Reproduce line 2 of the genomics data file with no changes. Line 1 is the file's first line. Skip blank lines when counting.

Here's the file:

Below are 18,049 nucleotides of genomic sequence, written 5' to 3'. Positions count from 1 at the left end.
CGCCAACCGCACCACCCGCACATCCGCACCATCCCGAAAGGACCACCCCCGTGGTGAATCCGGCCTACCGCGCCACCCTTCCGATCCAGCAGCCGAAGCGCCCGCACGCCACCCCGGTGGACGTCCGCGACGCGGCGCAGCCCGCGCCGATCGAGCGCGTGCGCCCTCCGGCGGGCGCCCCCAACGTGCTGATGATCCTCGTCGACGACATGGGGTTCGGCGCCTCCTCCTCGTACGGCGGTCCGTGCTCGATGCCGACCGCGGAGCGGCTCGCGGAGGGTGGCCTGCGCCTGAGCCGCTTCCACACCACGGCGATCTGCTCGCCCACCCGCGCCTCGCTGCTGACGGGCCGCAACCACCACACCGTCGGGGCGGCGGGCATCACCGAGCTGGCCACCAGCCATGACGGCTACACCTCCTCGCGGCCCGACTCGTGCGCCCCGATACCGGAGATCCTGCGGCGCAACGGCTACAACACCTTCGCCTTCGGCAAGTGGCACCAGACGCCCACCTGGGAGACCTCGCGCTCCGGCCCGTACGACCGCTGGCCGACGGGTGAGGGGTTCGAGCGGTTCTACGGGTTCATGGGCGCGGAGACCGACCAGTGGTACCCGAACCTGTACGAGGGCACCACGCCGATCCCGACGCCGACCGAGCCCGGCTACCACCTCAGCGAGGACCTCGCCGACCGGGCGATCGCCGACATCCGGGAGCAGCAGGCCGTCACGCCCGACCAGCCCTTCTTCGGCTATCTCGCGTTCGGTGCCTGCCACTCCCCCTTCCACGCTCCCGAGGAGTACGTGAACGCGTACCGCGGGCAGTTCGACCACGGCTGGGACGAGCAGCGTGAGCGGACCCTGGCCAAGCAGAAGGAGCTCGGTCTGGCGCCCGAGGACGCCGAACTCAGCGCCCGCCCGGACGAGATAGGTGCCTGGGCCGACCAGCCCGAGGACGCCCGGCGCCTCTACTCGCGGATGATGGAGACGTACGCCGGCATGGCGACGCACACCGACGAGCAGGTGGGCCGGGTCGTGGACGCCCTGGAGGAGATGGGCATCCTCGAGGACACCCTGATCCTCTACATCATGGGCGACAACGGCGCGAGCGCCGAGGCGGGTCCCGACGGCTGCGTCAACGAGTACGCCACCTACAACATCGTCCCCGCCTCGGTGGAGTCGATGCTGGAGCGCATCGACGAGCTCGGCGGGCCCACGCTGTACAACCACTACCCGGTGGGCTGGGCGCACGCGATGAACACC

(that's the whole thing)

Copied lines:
CGCCAACCGCACCACCCGCACATCCGCACCATCCCGAAAGGACCACCCCCGTGGTGAATCCGGCCTACCGCGCCACCCTTCCGATCCAGCAGCCGAAGCGCCCGCACGCCACCCCGGTGGACGTCCGCGACGCGGCGCAGCCCGCGCCGATCGAGCGCGTGCGCCCTCCGGCGGGCGCCCCCAACGTGCTGATGATCCTCGTCGACGACATGGGGTTCGGCGCCTCCTCCTCGTACGGCGGTCCGTGCTCGATGCCGACCGCGGAGCGGCTCGCGGAGGGTGGCCTGCGCCTGAGCCGCTTCCACACCACGGCGATCTGCTCGCCCACCCGCGCCTCGCTGCTGACGGGCCGCAACCACCACACCGTCGGGGCGGCGGGCATCACCGAGCTGGCCACCAGCCATGACGGCTACACCTCCTCGCGGCCCGACTCGTGCGCCCCGATACCGGAGATCCTGCGGCGCAACGGCTACAACACCTTCGCCTTCGGCAAGTGGCACCAGACGCCCACCTGGGAGACCTCGCGCTCCGGCCCGTACGACCGCTGGCCGACGGGTGAGGGGTTCGAGCGGTTCTACGGGTTCATGGGCGCGGAGACCGACCAGTGGTACCCGAACCTGTACGAGGGCACCACGCCGATCCCGACGCCGACCGAGCCCGGCTACCACCTCAGCGAGGACCTCGCCGACCGGGCGATCGCCGACATCCGGGAGCAGCAGGCCGTCACGCCCGACCAGCCCTTCTTCGGCTATCTCGCGTTCGGTGCCTGCCACTCCCCCTTCCACGCTCCCGAGGAGTACGTGAACGCGTACCGCGGGCAGTTCGACCACGGCTGGGACGAGCAGCGTGAGCGGACCCTGGCCAAGCAGAAGGAGCTCGGTCTGGCGCCCGAGGACGCCGAACTCAGCGCCCGCCCGGACGAGATAGGTGCCTGGGCCGACCAGCCCGAGGACGCCCGGCGCCTCTACTCGCGGATGATGGAGACGTACGCCGGCATGGCGACGCACACCGACGAGCAGGTGGGCCGGGTCGTGGACGCCCTGGAGGAGATGGGCATCCTCGAGGACACCCTGATCCTCTACATCATGGGCGACAACGGCGCGAGCGCCGAGGCGGGTCCCGACGGCTGCGTCAACGAGTACGCCACCTACAACATCGTCCCCGCCTCGGTGGAGTCGATGCTGGAGCGCATCGACGAGCTCGGCGGGCCCACGCTGTACAACCACTACCCGGTGGGCTGGGCGCACGCGATGAACACC